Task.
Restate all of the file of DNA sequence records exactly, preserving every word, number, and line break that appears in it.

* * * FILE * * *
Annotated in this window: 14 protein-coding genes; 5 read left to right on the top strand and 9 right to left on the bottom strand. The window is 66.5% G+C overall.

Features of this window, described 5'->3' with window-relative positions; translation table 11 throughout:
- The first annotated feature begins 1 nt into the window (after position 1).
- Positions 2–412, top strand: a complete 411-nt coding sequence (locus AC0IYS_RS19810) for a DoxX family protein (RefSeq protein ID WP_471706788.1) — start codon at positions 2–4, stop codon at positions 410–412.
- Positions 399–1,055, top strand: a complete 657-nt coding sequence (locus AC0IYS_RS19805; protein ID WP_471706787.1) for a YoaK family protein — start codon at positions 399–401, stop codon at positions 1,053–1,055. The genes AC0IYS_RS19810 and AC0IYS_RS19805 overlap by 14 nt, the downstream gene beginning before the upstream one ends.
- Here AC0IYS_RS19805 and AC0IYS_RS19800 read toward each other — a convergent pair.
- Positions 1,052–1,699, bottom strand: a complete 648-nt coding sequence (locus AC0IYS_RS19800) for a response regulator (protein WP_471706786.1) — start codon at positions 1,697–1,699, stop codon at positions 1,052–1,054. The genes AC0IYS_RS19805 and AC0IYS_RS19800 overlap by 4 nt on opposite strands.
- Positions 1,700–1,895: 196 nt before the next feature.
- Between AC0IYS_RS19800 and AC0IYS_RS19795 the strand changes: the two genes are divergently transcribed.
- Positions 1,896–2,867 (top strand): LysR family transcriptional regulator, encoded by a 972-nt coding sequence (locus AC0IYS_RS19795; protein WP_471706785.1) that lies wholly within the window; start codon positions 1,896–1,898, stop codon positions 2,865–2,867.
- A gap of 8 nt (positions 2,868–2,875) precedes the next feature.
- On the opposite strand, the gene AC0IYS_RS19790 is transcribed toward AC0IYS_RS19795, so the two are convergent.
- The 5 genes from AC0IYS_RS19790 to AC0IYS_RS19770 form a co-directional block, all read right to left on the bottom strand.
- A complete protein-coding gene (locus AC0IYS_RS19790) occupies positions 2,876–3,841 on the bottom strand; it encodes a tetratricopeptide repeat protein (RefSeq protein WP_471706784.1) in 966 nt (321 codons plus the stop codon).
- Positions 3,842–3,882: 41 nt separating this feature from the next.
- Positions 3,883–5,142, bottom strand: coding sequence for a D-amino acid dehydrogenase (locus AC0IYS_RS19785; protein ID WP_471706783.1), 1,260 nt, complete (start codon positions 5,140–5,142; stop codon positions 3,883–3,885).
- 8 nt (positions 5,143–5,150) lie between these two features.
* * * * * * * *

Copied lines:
Annotated in this window: 14 protein-coding genes; 5 read left to right on the top strand and 9 right to left on the bottom strand. The window is 66.5% G+C overall.

Features of this window, described 5'->3' with window-relative positions; translation table 11 throughout:
- The first annotated feature begins 1 nt into the window (after position 1).
- Positions 2–412, top strand: a complete 411-nt coding sequence (locus AC0IYS_RS19810) for a DoxX family protein (RefSeq protein ID WP_471706788.1) — start codon at positions 2–4, stop codon at positions 410–412.
- Positions 399–1,055, top strand: a complete 657-nt coding sequence (locus AC0IYS_RS19805; protein ID WP_471706787.1) for a YoaK family protein — start codon at positions 399–401, stop codon at positions 1,053–1,055. The genes AC0IYS_RS19810 and AC0IYS_RS19805 overlap by 14 nt, the downstream gene beginning before the upstream one ends.
- Here AC0IYS_RS19805 and AC0IYS_RS19800 read toward each other — a convergent pair.
- Positions 1,052–1,699, bottom strand: a complete 648-nt coding sequence (locus AC0IYS_RS19800) for a response regulator (protein WP_471706786.1) — start codon at positions 1,697–1,699, stop codon at positions 1,052–1,054. The genes AC0IYS_RS19805 and AC0IYS_RS19800 overlap by 4 nt on opposite strands.
- Positions 1,700–1,895: 196 nt before the next feature.
- Between AC0IYS_RS19800 and AC0IYS_RS19795 the strand changes: the two genes are divergently transcribed.
- Positions 1,896–2,867 (top strand): LysR family transcriptional regulator, encoded by a 972-nt coding sequence (locus AC0IYS_RS19795; protein WP_471706785.1) that lies wholly within the window; start codon positions 1,896–1,898, stop codon positions 2,865–2,867.
- A gap of 8 nt (positions 2,868–2,875) precedes the next feature.
- On the opposite strand, the gene AC0IYS_RS19790 is transcribed toward AC0IYS_RS19795, so the two are convergent.
- The 5 genes from AC0IYS_RS19790 to AC0IYS_RS19770 form a co-directional block, all read right to left on the bottom strand.
- A complete protein-coding gene (locus AC0IYS_RS19790) occupies positions 2,876–3,841 on the bottom strand; it encodes a tetratricopeptide repeat protein (RefSeq protein WP_471706784.1) in 966 nt (321 codons plus the stop codon).
- Positions 3,842–3,882: 41 nt separating this feature from the next.
- Positions 3,883–5,142, bottom strand: coding sequence for a D-amino acid dehydrogenase (locus AC0IYS_RS19785; protein ID WP_471706783.1), 1,260 nt, complete (start codon positions 5,140–5,142; stop codon positions 3,883–3,885).
- 8 nt (positions 5,143–5,150) lie between these two features.